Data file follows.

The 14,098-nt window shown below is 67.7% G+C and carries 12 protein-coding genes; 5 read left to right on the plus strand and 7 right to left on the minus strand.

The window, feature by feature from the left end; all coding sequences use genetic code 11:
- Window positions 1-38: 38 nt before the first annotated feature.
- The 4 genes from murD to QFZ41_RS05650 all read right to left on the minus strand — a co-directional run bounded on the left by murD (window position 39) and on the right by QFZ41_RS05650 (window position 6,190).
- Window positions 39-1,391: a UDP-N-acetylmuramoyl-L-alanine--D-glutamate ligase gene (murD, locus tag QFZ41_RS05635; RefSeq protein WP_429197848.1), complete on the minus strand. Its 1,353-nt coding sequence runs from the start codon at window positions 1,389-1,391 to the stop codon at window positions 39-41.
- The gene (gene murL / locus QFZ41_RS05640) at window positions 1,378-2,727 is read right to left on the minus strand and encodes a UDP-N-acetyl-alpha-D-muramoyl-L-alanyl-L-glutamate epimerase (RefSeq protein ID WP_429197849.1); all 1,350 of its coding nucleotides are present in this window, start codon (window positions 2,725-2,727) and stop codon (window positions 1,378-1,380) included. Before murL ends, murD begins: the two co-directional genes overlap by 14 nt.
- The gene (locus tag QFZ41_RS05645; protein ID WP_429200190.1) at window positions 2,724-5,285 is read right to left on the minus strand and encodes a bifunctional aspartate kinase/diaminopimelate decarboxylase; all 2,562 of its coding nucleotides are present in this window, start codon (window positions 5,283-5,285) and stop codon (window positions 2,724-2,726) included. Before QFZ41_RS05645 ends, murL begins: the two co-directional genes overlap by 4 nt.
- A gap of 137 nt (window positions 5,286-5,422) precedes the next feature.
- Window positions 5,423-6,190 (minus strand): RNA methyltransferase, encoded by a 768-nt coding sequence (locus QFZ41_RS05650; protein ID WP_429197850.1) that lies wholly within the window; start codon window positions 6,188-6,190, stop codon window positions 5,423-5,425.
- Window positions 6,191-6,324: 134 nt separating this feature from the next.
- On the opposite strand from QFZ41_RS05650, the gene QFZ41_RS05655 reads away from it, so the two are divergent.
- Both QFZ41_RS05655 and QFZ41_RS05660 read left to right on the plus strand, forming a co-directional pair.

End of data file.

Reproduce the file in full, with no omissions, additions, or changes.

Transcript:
The 14,098-nt window shown below is 67.7% G+C and carries 12 protein-coding genes; 5 read left to right on the plus strand and 7 right to left on the minus strand.

The window, feature by feature from the left end; all coding sequences use genetic code 11:
- Window positions 1-38: 38 nt before the first annotated feature.
- The 4 genes from murD to QFZ41_RS05650 all read right to left on the minus strand — a co-directional run bounded on the left by murD (window position 39) and on the right by QFZ41_RS05650 (window position 6,190).
- Window positions 39-1,391: a UDP-N-acetylmuramoyl-L-alanine--D-glutamate ligase gene (murD, locus tag QFZ41_RS05635; RefSeq protein WP_429197848.1), complete on the minus strand. Its 1,353-nt coding sequence runs from the start codon at window positions 1,389-1,391 to the stop codon at window positions 39-41.
- The gene (gene murL / locus QFZ41_RS05640) at window positions 1,378-2,727 is read right to left on the minus strand and encodes a UDP-N-acetyl-alpha-D-muramoyl-L-alanyl-L-glutamate epimerase (RefSeq protein ID WP_429197849.1); all 1,350 of its coding nucleotides are present in this window, start codon (window positions 2,725-2,727) and stop codon (window positions 1,378-1,380) included. Before murL ends, murD begins: the two co-directional genes overlap by 14 nt.
- The gene (locus tag QFZ41_RS05645; protein ID WP_429200190.1) at window positions 2,724-5,285 is read right to left on the minus strand and encodes a bifunctional aspartate kinase/diaminopimelate decarboxylase; all 2,562 of its coding nucleotides are present in this window, start codon (window positions 5,283-5,285) and stop codon (window positions 2,724-2,726) included. Before QFZ41_RS05645 ends, murL begins: the two co-directional genes overlap by 4 nt.
- A gap of 137 nt (window positions 5,286-5,422) precedes the next feature.
- Window positions 5,423-6,190 (minus strand): RNA methyltransferase, encoded by a 768-nt coding sequence (locus QFZ41_RS05650; protein ID WP_429197850.1) that lies wholly within the window; start codon window positions 6,188-6,190, stop codon window positions 5,423-5,425.
- Window positions 6,191-6,324: 134 nt separating this feature from the next.
- On the opposite strand from QFZ41_RS05650, the gene QFZ41_RS05655 reads away from it, so the two are divergent.
- Both QFZ41_RS05655 and QFZ41_RS05660 read left to right on the plus strand, forming a co-directional pair.